‘They say we don’t pay taxes’: Undocumented tax-paying migrants living in the UK
28 February 2017
Migration policy Society
‘They say we don’t pay taxes’, Yaa Mansa1, a middle-aged Ghanaian woman told me when we met in London on a wet Wednesday evening in December of 2014. We met in a Congolese shop where she was working as a shop assistant. I interviewed her as part of my on-going DPhil research, which investigates global South to North economic transfers, e.g. money which moves from relatives of migrants in Ghana to the migrant living in the UK. Despite her undocumented status, Yaa Mansa has been working in the UK for the past 14 years. She is able to do this because she works with another person’s documents. She became an undocumented, or ‘irregular’, migrant when the standard visitor’s visa on which she travelled expired and she was unable to renew it. For many years, she worked as a healthcare assistant in a mental health institution. Yaa Mansa has recurring backache, which she attributes to the physically demanding work she did there. When she feels unwell she goes to the local pharmacy to buy painkillers. Despite her chronic pain, she has never seen a general practitioner because of her fears that her undocumented status will be uncovered and she will be deported.2 She wishes she could see a ‘proper doctor’ instead of attending the emergency department, where she felt herself treated hurriedly and shooed home. Yaa Mansa feels cheated by the UK government. She explained that:
They treat us as though we are not human beings because we don’t have papers, they make us feel invisible. But I am a human being and I have contributed to this country, I have paid tax.
She told me that the person whose document she works with is a British citizen and at the end of every month the government deducts tax from her salary. This means that two people – one documented, and the other undocumented – earn a single salary. As an irregular migrant working with another’s documents, Yaa Mansa does not have the right to access state welfare provision despite having contributed to its funding.
Yaa Mansa’s story is far from unique. There are many tax-paying undocumented migrants in a similar position in the UK. In 2010, BBC Radio 4’s File on 4 programme reported on undocumented migrants who pay taxes. The co-author of a cited report on the BBC Radio 4 programme on illegal working migrants in the UK, Professor Gordon of the London School of Economics, noted that ‘probably two-thirds’ of illegal workers in 2010 were paying ‘some kind of taxes and national insurance’. In the US, a new report by The Institute on Taxation and Economic Policy suggests that undocumented migrants provide local economies with billions of dollars in tax revenue. However despite being contributors to the tax base, undocumented migrants do not have any right to receive the benefits of tax payment. Carens (2008) notes that political and economic systems exploit and marginalise hardworking contributors to the community who happen to lack official documentation. He adds that some would argue further that migrants are denied documentation precisely to make it easier to marginalise and exploit them (Carens 2008: 163).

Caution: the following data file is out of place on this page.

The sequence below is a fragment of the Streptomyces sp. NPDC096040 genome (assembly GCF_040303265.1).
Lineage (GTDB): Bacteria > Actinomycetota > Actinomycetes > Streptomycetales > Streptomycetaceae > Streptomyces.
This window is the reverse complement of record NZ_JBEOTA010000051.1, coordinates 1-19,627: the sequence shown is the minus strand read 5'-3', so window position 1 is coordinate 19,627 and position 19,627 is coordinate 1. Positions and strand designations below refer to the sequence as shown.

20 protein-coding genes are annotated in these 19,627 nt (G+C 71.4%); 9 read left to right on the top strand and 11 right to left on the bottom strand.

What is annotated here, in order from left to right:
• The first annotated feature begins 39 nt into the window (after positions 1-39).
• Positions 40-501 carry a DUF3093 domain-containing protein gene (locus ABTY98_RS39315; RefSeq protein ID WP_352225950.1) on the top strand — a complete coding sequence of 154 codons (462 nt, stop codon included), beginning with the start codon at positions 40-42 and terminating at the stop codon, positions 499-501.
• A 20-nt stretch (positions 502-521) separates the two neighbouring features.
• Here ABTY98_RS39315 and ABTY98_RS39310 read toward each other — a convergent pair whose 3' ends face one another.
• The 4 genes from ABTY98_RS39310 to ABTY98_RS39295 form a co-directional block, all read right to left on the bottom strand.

Some may contend that this is the price to pay for being undocumented. But being and remaining undocumented is not entirely a migrant’s choice. Many undocumented migrants I spoke to in the UK wish they had a regular status in order to work and contribute fully to the economic development of the host country. However, stringent immigration policies through ‘visa regimes especially where families are involved, border controls, restrictions on access to work, movement, education, healthcare and social networks, but also from society generally through racism, xenophobia and prejudice’ (Schuster 2005: 8) make this dream unattainable3. Yaa Mansa feels a sense of helplessness. She tells me ‘it’s like I don’t have rights because I don’t have papers’.
Helpful for neither migrant nor host country
A system which makes it difficult for migrants to contribute to the socio-economic development of the host country lawfully helps neither migrant nor host country. Many migrants move with the intention of seeking a better livelihood (Benson & O'Reilly 2009), therefore policies that make it difficult for them to legally access work opportunities make life unbearable and the better life which they were searching for becomes an unachievable illusion. Yaa Mansa recounts the difficulty and frustration she faced when she was looking for work. She explains:
It wasn’t easy at all; the people who were helping me find the job kept telling me to be patient. They wanted to make sure that everything looks good on paper and it was taking long. Meanwhile I heard that the hospital needed people to do the donkey job that nobody wanted to do.